world war was about to erupt and the Titanic catastrophe was still
fresh in people's minds as a grand failure of maritime commerce and
corporate arrogance. The year was 1914. Two of the world's most powerful
men in shipping set themselves on a course to combine their companies,
British India Steam Navigation and Peninsular & Oriental Steam
the bare financial facts of this 'merger' are well known, far less
is known of the attitudes and intentions of those who were consumating
this act, and what they thought they might achieve. The following
document which possibly originates from the archives of the Inchcape
trading company, but whose author is unknown, gives some apparently
fascinating insights into the intentions of Lord Inchcape and Sir
Thomas Sutherland as they brought together their two shipping empires.
AND THE MERGER BETWEEN
BI AND P&O
The merger between
BI and P&O was one of the most shrewd deals of [the Earl of] Inchcape's
life. It is a remarkable case of a company apparently selling itself
out to a more powerful rival, whilst in reality gaining control of
that rival and consolidating
its authority for the present and the future. Why did Sir Thomas Sutherland,
regarded as one of the strongest and most successful of P&O chairmen,
his directors and shareholders allow this to happen?
career was outstanding by any standards. He had joined P&O within
fifteen years of its earliest contract in 1852, when he was only 18.
Two years later, he had been sent to Bombay, but it was in Hong Kong
that he really made his mark. By the time he was 26, he had been appointed
superintendent of P&O's Japan and China agencies and a member of the
Hong Kong Legislative Assembly; Inchcape was 38 before he had achieved
As Inchcape (right)
was to benefit from the vacuum of power at Mackinnon Mackenzie and
BI with the increasing age and untimely death of Sir William Mackinnon
in 1893, so Sutherland rose to power whilst P&O founder, Arthur Anderson,
was reaching the end of his life. Appointed managing director in 1872
after four years as assistant manager and an extensive tour of all
P&O's operations worldwide, he revolutionised the whole set-up. Facing
severe difficulties with the opening of the Suez Canal in 1869, Sutherland
implemented drastic economy measures within a company whose finances
had been cushioned by generous subsidies (Freda Harcourt, 1982).
the principal trends in the ocean carrying trade, Sutherland built
up P&O, moving its base from Southampton to London, and contracting
for a series of new efficient vessels. Under his able leadership,
P&O rose to great power and influence, establishing unique national
prestige. Like Inchcape, he also played a significant role in public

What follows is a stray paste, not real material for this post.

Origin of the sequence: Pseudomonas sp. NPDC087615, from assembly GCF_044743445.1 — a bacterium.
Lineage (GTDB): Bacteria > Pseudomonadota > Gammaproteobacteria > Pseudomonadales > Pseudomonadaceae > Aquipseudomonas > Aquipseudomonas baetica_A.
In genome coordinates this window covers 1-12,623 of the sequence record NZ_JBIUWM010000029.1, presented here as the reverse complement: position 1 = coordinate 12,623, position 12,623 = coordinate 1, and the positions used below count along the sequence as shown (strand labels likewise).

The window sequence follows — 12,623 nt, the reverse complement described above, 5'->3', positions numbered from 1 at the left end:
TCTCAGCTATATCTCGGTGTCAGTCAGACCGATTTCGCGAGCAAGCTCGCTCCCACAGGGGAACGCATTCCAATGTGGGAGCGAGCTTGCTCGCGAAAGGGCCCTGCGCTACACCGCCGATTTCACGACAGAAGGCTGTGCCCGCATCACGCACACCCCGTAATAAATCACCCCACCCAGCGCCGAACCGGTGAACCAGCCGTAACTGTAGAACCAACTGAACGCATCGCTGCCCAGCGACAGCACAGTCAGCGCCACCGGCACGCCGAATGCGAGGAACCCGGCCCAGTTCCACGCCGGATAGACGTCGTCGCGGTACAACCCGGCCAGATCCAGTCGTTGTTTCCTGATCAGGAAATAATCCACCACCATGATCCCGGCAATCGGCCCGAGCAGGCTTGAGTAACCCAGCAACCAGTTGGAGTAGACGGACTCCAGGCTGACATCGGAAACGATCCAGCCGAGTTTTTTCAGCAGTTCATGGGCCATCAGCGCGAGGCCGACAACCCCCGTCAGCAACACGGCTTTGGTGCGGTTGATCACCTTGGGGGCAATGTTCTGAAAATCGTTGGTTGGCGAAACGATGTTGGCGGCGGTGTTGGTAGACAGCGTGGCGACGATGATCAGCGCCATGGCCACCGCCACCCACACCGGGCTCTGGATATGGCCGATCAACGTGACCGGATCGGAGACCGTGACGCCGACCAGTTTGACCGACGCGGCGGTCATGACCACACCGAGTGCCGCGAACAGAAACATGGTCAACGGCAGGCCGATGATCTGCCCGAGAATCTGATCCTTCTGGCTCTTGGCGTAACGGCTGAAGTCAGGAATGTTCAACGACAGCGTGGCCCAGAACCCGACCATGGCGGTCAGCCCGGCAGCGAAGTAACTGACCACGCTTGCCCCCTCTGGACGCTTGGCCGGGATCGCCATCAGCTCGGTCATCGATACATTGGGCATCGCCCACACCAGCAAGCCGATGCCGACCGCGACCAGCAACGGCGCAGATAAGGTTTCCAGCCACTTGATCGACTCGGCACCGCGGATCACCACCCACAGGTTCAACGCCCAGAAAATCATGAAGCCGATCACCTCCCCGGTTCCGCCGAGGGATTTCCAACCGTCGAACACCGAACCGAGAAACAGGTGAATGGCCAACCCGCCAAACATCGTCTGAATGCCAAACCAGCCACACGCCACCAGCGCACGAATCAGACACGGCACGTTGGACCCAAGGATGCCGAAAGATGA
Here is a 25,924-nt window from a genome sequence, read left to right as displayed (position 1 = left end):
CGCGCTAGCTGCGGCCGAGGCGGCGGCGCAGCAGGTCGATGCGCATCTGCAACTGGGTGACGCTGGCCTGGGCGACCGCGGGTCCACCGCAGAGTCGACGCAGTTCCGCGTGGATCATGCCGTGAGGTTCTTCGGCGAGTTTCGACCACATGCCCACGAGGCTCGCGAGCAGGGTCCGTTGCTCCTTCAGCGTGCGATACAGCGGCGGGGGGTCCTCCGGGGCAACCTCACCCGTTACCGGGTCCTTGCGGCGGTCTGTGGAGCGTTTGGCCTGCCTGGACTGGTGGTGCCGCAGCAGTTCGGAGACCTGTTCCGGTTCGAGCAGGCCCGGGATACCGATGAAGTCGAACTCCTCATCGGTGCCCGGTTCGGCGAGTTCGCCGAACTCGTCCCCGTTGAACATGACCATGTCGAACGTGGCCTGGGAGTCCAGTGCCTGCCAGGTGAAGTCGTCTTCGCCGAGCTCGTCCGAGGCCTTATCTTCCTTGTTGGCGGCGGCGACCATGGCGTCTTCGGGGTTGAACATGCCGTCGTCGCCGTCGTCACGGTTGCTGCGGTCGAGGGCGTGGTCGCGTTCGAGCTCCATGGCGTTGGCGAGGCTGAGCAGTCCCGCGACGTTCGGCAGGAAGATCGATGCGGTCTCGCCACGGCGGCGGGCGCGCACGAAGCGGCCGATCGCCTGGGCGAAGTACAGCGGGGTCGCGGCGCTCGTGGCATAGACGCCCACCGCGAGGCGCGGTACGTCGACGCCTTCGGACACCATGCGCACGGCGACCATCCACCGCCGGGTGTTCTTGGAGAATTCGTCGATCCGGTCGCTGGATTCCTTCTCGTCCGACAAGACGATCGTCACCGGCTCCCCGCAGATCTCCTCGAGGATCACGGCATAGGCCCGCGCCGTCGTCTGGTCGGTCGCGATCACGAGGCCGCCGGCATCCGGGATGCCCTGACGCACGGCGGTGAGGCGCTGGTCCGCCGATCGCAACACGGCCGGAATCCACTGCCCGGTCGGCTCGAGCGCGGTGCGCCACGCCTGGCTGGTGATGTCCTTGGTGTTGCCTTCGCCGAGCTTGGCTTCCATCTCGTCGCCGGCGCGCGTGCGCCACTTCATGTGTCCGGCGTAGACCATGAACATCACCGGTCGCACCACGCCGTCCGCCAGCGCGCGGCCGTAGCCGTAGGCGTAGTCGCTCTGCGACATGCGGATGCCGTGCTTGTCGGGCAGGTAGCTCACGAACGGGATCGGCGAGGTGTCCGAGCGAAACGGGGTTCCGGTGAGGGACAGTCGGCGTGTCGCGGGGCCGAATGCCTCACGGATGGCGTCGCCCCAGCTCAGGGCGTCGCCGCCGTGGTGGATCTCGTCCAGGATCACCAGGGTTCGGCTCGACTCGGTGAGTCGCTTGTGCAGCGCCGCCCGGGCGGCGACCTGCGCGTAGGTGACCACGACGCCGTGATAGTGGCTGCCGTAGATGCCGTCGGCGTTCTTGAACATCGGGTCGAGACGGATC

life, elected as Liberal MP for Greenock in 1884, and achieving his
knighthood in 1891.
By 1913, P&O
had a secure financial base and extensive network of routes, such
that it felt strong enough to negotiate with a similarly powerful
shipping company without compromising its position. It had a paid-up
capital of ?5.5 million, 60 ships of over half a million tons and
a dominent position on the prime mail routes through Suez to Calcutta,
Yokohama and Sydney. Meanwhile, P&O "Branch Line" to Australia
, via the Cape ran extensive feeder services, and the company maintained
over 200 overseas agencies.
second factor in persuading Sutherland (pictured left in earlier days
in Hong Kong) to look sympathetically upon a merger with BI was the
growing inclination in the early twentieth century for shipping combines
to grow. For example, P&O had already taken over the Blue Anchor Line
in 1910, and the AUSN (Australasian United SN) had been created through
the ASN and QSS (Queensland Steam Shipping Co) merger.
himself, eighteen years older than Inchcape, was nearly 80 in 1913,
and, unlike his successor was to do, sought retirement and a reduction
of his responsibilities. Although other members of his board certainly
saw themselves as possible candidates for the chairmanship, such as
Sir Walter Lawrence, it was not until Inchcape had established a prominent
position in BI that Sutherland felt confident that he had identified
a worthy successor. All along, the possibility of merger with BI was
tied up with Inchcape's ultimate leadership of the combine.
documentation within P&O archives, charts Sutherland's interest in
BI. Detailed examination of its annual report in 1913 reveals that
BI was closely comparable in size and complementary rather than competitive
- in its activities, with P&O. BI had 120 steamers of over 700,000
tons; although P&O had only half the number of ships, it could muster
a similar aggregate tonnage. BI dominated the Indian Ocean trades: